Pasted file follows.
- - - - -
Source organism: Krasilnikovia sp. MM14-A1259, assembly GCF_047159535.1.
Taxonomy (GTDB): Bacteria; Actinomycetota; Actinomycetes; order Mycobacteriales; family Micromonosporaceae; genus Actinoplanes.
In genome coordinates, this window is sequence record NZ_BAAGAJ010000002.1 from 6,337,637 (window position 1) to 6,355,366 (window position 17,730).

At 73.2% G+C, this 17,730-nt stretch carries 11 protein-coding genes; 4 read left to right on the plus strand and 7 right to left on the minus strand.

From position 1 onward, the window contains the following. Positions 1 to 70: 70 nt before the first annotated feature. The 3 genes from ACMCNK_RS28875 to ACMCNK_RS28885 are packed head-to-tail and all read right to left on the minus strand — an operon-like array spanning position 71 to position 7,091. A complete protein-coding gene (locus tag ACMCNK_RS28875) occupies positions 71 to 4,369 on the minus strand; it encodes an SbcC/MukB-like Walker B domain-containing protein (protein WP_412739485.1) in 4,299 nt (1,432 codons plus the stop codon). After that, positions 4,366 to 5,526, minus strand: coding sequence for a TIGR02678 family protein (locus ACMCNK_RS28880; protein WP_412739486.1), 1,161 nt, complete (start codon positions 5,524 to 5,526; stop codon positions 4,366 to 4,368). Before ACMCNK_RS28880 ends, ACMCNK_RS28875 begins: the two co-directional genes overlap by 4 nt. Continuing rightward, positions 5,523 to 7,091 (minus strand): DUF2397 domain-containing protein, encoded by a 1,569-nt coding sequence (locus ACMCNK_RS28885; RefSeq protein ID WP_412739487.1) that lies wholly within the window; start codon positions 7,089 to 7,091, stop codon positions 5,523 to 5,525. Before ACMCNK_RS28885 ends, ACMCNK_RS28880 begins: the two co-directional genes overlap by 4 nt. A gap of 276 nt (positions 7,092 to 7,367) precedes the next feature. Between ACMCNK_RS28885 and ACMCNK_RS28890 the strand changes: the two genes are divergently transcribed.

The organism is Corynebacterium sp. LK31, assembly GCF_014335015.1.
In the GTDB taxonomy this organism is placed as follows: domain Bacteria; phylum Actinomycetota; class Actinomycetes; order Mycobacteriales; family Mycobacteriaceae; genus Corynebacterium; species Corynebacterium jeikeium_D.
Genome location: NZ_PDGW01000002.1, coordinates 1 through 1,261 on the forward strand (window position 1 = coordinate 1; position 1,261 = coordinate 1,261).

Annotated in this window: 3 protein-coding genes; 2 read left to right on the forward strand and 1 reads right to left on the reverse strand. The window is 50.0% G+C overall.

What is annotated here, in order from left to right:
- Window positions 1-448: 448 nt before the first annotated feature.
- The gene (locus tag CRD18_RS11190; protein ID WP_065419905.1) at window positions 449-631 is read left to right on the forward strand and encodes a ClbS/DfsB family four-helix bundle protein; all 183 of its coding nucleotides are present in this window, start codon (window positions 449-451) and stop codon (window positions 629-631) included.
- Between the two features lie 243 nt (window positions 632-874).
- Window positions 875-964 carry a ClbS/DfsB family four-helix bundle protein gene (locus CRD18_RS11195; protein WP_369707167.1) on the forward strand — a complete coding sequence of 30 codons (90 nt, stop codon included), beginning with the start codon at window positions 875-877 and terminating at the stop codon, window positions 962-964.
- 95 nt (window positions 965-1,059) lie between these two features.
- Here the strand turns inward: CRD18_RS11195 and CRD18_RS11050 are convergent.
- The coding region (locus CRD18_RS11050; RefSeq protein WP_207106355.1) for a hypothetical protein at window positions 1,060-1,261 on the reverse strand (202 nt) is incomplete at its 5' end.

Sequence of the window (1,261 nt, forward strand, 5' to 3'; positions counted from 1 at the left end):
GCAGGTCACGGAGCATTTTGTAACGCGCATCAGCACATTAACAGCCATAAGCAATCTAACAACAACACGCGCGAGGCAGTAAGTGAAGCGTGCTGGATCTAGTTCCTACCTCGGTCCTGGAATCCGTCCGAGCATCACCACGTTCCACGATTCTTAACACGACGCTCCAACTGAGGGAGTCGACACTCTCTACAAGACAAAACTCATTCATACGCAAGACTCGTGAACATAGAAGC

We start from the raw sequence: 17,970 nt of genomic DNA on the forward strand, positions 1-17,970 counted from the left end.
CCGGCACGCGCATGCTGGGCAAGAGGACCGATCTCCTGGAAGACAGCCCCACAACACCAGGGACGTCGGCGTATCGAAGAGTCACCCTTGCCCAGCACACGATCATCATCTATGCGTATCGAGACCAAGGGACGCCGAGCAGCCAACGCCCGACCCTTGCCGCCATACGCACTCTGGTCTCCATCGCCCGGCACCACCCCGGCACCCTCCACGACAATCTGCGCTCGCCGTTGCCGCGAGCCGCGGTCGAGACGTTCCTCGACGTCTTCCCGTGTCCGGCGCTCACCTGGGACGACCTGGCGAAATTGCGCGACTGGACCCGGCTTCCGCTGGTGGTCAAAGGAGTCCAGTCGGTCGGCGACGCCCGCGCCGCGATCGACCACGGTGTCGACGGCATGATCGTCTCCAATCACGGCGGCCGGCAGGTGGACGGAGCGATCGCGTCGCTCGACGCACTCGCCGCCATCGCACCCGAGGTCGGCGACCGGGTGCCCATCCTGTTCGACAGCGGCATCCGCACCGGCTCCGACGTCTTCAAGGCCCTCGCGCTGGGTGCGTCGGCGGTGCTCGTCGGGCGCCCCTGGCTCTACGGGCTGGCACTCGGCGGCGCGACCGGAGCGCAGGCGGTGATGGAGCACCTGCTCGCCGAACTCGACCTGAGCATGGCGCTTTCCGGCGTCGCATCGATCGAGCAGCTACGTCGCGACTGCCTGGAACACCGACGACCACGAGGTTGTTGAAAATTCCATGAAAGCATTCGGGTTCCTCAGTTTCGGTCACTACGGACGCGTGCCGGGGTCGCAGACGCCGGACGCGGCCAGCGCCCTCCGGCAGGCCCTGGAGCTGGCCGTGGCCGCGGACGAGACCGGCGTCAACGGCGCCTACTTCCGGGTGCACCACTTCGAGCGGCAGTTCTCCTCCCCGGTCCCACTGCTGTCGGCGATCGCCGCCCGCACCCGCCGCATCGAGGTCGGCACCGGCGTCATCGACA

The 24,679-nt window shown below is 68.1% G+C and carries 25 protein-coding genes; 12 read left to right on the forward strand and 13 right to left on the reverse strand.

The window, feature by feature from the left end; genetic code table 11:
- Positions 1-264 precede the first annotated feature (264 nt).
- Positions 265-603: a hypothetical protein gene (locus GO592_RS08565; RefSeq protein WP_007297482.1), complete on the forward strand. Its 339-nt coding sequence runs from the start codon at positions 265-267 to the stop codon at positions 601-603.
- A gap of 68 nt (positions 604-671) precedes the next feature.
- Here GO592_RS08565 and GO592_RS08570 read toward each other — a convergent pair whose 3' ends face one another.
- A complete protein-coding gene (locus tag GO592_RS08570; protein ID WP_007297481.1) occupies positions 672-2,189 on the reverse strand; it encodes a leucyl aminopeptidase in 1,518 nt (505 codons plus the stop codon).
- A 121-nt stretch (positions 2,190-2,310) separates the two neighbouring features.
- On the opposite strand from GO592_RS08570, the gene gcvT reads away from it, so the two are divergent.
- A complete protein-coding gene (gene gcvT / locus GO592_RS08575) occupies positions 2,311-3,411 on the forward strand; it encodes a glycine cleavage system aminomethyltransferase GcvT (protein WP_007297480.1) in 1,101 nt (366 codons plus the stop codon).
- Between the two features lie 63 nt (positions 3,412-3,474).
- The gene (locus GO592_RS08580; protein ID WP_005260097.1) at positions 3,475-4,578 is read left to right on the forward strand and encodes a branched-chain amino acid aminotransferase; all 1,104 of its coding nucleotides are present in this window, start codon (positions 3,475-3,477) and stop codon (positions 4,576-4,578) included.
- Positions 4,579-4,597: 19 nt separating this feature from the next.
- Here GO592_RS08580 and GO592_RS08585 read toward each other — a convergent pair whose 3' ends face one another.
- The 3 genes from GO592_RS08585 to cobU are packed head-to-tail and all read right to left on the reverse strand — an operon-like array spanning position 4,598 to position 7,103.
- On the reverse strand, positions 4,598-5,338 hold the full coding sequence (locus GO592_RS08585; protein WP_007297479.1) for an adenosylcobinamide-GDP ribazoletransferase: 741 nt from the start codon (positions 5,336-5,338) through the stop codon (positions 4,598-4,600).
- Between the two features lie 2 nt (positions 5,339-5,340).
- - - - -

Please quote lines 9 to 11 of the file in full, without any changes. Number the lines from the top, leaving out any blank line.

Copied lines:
Annotated in this window: 3 protein-coding genes; 2 read left to right on the forward strand and 1 reads right to left on the reverse strand. The window is 50.0% G+C overall.

What is annotated here, in order from left to right:
- Window positions 1-448: 448 nt before the first annotated feature.